By believing and most importantly trusting that things will work out, they often do.

Maybe not tomorrow, maybe not in this lifetime, but the plan is set into motion.

It is incredible to me that without my actively trying, India brought me that much deeper into my yoga practice. Since I have been home, my students ask me what cool poses I learned over there and I simply reply, “trust”.

 

~

Editor: Andrea Balt

 

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About Sarah Ezrin

Sarah Ezrin , E-RYT-500, is an energetic and humorous yoga teacher and writer based in Los Angeles. With a profound love of travel, Sarah runs around the world teaching and doing yoga. For Sarah, yoga is not about the tricks or the postures; it is about connecting to one’s center and living from your greatest truth. She believes that life is short and that it should be spent laughing, with the people and animals we love, and doing the things we most enjoy, like yoga! For more information on Sarah please visit: here.

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11 Responses to “Journey to India: From the Outside In.”

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  2. Andrea Balt Andréa Balt says:

    Thanks Erin, for another beautiful episode.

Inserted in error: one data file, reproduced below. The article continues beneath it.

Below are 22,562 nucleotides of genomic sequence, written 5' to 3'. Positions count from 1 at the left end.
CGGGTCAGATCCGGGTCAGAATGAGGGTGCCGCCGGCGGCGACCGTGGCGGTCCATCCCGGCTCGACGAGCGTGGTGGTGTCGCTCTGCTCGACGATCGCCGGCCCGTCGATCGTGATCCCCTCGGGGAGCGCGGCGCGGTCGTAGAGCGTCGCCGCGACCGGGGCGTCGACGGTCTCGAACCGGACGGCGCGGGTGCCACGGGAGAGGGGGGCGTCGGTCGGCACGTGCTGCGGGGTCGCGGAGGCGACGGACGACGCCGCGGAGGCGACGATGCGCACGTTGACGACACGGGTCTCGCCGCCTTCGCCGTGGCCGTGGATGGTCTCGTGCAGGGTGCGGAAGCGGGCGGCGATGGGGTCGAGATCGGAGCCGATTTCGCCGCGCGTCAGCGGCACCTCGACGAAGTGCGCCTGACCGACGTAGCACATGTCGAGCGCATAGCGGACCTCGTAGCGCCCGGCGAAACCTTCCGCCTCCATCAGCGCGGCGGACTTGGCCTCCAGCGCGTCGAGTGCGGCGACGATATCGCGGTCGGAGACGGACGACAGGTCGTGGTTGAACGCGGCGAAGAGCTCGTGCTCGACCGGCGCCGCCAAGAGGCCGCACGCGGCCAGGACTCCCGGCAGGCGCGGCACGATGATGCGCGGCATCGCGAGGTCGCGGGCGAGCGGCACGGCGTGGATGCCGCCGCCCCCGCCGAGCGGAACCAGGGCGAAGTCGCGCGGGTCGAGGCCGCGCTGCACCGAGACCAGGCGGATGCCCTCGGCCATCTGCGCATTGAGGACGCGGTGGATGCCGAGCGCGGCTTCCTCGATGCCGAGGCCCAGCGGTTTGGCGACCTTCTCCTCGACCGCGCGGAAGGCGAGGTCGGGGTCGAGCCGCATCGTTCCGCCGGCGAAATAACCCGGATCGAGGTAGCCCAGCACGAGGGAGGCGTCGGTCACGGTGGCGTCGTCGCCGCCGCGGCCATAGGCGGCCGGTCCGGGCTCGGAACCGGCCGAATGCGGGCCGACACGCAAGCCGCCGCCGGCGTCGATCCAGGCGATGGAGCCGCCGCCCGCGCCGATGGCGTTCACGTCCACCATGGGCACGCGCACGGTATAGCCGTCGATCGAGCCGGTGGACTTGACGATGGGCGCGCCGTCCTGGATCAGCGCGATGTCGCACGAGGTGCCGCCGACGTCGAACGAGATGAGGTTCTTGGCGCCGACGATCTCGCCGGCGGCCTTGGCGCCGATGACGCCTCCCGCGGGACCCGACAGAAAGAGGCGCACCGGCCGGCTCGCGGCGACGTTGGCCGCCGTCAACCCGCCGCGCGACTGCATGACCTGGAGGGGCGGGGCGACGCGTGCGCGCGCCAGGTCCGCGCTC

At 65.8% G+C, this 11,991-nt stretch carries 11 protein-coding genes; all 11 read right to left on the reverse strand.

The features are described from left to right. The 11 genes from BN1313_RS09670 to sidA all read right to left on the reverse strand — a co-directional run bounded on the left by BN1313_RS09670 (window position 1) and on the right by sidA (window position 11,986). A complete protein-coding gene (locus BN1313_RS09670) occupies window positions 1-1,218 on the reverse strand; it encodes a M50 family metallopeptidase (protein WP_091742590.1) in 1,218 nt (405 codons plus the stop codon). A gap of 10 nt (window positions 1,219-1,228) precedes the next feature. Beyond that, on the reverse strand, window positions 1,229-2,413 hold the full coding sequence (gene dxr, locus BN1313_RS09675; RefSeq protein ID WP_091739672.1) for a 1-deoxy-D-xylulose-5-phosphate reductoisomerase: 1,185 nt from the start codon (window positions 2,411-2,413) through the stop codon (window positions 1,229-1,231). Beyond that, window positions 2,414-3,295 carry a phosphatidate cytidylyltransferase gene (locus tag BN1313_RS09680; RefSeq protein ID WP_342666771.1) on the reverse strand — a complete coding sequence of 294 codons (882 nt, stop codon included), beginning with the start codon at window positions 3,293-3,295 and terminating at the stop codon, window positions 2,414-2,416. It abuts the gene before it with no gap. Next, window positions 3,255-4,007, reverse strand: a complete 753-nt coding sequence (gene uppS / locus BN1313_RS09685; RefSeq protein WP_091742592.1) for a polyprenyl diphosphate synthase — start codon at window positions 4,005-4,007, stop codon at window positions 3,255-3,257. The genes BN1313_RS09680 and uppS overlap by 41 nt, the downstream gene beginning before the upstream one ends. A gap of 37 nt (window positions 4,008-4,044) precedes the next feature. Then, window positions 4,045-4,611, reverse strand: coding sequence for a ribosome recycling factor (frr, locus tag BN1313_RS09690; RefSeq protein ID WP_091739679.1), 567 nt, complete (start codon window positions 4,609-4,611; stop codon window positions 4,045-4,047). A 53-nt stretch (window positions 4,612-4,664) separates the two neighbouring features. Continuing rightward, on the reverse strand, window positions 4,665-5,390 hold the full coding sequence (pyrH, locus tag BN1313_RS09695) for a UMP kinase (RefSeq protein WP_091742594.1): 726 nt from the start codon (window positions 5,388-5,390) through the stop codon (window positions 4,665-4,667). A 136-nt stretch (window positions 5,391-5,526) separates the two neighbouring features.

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  3. [...] I close my eyes and breathe. [...]

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  7. Liked your post and wanted to comment! So hi…..I've been to India myself 13 times…..so I understand the question. I LOVE your answer…re: trust.

    It is not about getting 'new' stuff…it is actually just as you say, "going deep"….and 'deeper". Having lived in Korea for a few year, I learned then about the Western lens…and it is challenging for us…..but India is different….and offers a lot for us to be grateful for. I think just coming home and turning on your tap is a big deal! How many people in India DO NOT have those luxuries.

    As for greed, well, there are also other sides in India too….so neither the poverty, chaos or noise vs. the luxury and great wealth which does abide in India should be made into something romantic.

    Life is really tough…and to me…India just shows that right in your face…people peeing on the road, dying, eating, shitting….life is really raw. In the West we cover that up…we cannot stand something that smells…In India…well, good luck!

    Thank you for writing. Here's a link to a couple of pieces i wrote…more on the lighter side of things….re: how to travel there…and tips… .http://www.mindbodygreen.com/0-4333/6-India-Travel-Myths-Debunked.html
    and http://www.mindbodygreen.com/0-4334/6-Travel-Trut

  8. [...] anger and revenge. We all knew that they had been introduced to the various pickpockets that roam the streets of India. And what would the old-timers, like myself, often tell these newbies? We would deliver a version [...]

  9. [...] in part by the Speaking Tree. As a 56-year-old Western spiritual teacher who originally came to Mother India in 1984 seeking enlightenment, I find myself in an interesting position when I return. I come back [...]

  10. [...] divine in those who visit from without. But I think it is a mistake for us Westerners to drop in on India for a short while, return home to our regular comforts, and then romanticize the hardships of those [...]